Make it a double, p.2
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       Make It a Double, p.2

         Part #2 of Last Call series by Sawyer Bennett
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  Shrugging my shoulders, I lean back in my chair. “No one to blame but myself. ”

  “That’s right,” Jimbo says with a nod. “No one to blame but yourself, and you’ve done a remarkable job accepting responsibility. In fact, you’ve done such a good job at it… some might say that it would help you have a clear conscience. ”

  “What’s your point?” I ask, genuinely curious as to where he’s going with this.

  “My point is that if you truly took responsibility and had a clear conscience, then you should have some measure of peace. ”

  I scratch my chin absently, pondering his words. I did the time. I took my lumps and accepted my punishment. Should that give me peace?

  Jimbo’s probably right. In those circumstances, maybe my soul should feel a little lighter… more free. If I truly was remorseful for what happened, and I truly had done my penance, I shouldn’t be struggling the way I am.

  Except… my circumstances aren’t exactly the way Jimbo describes it. He sees my sorrow and guilt, but he doesn’t see past that. Because there’s a whole lot more that makes up Brody Markham’s f**ked-up world than just the after effects of a few years in prison. My issues started before I even got sent away.

  “Yeah, well… I imagine I’m just having a hard time adjusting to a different routine,” I say casually, wanting to turn his probing gaze away from me. “I’m sure with time it will get better. ”

  “Of course it will get better with time,” Jimbo muses. “But you need to work on it. If shit is eating you up, you need to get it out. Does no good to hold on to stuff. ”

  Those freaky eyes are staring thoughtfully at me again and, for a moment, I think he can see past the bull I’ve been feeding him and see below to what’s really haunting me. And it has not a damn thing to do with prison or my inability to adjust thereafter.

  When I don’t say anymore, Jimbo gives a sigh and pushes forward. “Your community service. You got to get it started. Like yesterday. ”

  “I know. I’m trying to figure out where to do it. ”

  “It ain’t that hard, dude. You look at the list I gave you and pick one. I expect you to have an answer for me by tomorrow. ”

  “Sure,” I say, although the thought of picking up garbage on the side of the road doesn’t appeal to me very much. I suppose the saying is true though… beggars can’t be choosers.

  My thoughts involuntarily drift to Alyssa Myers and her offer to volunteer at The Haven, her non-profit, no-kill animal shelter. Of course, that type of work is right up my alley since I love animals. But the thought of spending time with her… talking to her, being in her presence, well, it doesn’t set well with me.

  I know I’m judging her and stereotyping her based on one terrible experience I suffered, but my already fragile psyche doesn’t have the aptitude to push past this bias right now. On top of that, she’s far too beautiful for my senses, which just makes everything else f**ked up in my head. Being physically attracted to someone I despise is another hardship I don’t need to deal with right now.

  Yeah, I don’t need that shit or worry in my life. Standing up from the table, I tell Jimbo, “Just pick something out for me and let me know where I need to be and when. I’ll get the time worked out with my brother. ”

  Jimbo stands up and holds his hand out. Taking it, I give it a shake. “Alright, Brody. I’ll call you with the community service info, and we’ll meet next week. Same time and place. ”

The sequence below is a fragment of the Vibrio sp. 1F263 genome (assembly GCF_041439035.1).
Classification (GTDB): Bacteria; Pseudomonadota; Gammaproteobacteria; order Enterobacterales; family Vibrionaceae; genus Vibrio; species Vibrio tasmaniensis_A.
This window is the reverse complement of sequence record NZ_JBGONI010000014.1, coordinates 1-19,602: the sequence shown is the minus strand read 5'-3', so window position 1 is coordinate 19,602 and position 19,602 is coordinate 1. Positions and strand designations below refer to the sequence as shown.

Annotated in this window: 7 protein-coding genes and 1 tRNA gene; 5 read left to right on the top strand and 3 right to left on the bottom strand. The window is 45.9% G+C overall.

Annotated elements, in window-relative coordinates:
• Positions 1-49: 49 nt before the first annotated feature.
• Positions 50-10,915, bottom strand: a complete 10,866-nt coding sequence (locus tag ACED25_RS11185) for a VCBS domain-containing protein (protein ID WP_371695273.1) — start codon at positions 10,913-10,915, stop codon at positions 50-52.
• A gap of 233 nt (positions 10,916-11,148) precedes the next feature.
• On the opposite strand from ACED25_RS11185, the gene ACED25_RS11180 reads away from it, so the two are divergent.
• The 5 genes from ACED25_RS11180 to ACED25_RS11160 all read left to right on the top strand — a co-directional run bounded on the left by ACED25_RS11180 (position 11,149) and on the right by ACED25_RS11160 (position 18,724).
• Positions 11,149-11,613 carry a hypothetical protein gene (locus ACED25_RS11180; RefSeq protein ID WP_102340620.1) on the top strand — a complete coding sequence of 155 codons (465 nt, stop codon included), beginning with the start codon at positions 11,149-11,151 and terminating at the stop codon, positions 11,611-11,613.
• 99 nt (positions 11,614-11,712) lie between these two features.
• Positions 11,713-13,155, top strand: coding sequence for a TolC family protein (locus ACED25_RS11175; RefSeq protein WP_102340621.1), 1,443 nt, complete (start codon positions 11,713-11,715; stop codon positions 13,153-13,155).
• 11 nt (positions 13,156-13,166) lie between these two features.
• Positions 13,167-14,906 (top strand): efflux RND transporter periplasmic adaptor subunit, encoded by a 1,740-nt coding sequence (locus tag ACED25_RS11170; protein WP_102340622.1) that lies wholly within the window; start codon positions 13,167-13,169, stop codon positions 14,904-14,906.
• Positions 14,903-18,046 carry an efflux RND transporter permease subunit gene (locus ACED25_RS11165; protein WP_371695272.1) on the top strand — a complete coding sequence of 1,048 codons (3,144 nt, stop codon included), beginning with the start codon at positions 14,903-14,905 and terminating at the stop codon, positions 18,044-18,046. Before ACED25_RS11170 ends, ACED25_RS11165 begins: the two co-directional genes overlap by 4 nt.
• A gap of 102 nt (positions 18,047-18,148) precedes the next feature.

“Sure,” I tell him with a small smile. “See you next week. ”

  After Jimbo leaves, I walk over to the couch and sit down on it. Staring at the ceiling, I have to wonder to myself if this is all there is to my life. Am I going to be able to push forward, knowing how great everything was that I left behind?

  I sure as hell don’t know the answer to that, but I’m hoping time will bring clarity.

  Chapter 2

  Alyssa

  I do not believe this.

  I do not f**king believe this.

  My day cannot get any shittier… At least, I hope it can’t.

  Walking out of the two-stall barn, I pull my phone out of my pocket and dial Frank Harkins again. Like it did the last five times I called, it goes straight to voice mail. Rather than hang up, I choose to leave a message.

  “Frank… it’s Alyssa Myers. Where in the hell are my pine shavings and hay? It was supposed to be here an hour ago, and I have a horse being transferred here in a few hours. Call me. ”

  I angrily punch the disconnect button, shoving the phone back into my jeans pocket. Scrubbing my fingers through my short hair, I look to the sky and plead to whoever is up there listening that I could use some help today.

  Because it’s a big day at The Haven. After having one of my two bestest friends, Gabby, build me a small barn with an enclosed paddock, I’m now equipped to take on horses. Well, only two, but still… horses! Yay! It helps to have a friend that’s a general contractor and knows her way around a hammer and nails.

  I had grown up riding horses, compliments of having wealthy parents that could indulge in that whim. But since moving here to the Outer Banks two years ago, I haven’t been around a single horse. That’s something that will soon be rectified.

  And best of all, my first horse coming in today is one of the wild horses from over in Corolla. It’s a yearling they pulled from the herd to be trained and sold to a private buyer. It’s a way to keep the herd population within reasonable bounds.

  I, of course, jumped all over that because the wild horses of Corolla are a beauty unto themselves, as well as an important part of the islands’ history.

  But now, stupid Frank Harkins is late with my delivery, and it will not look good if I’m not ready when the horse arrives.

  This is only half the reason my day has been shitty. The other reason is because my ex-boyfriend—who I really, really try to emphasize the word “ex” with—called this morning, and I mistakenly answered the phone without checking the caller ID.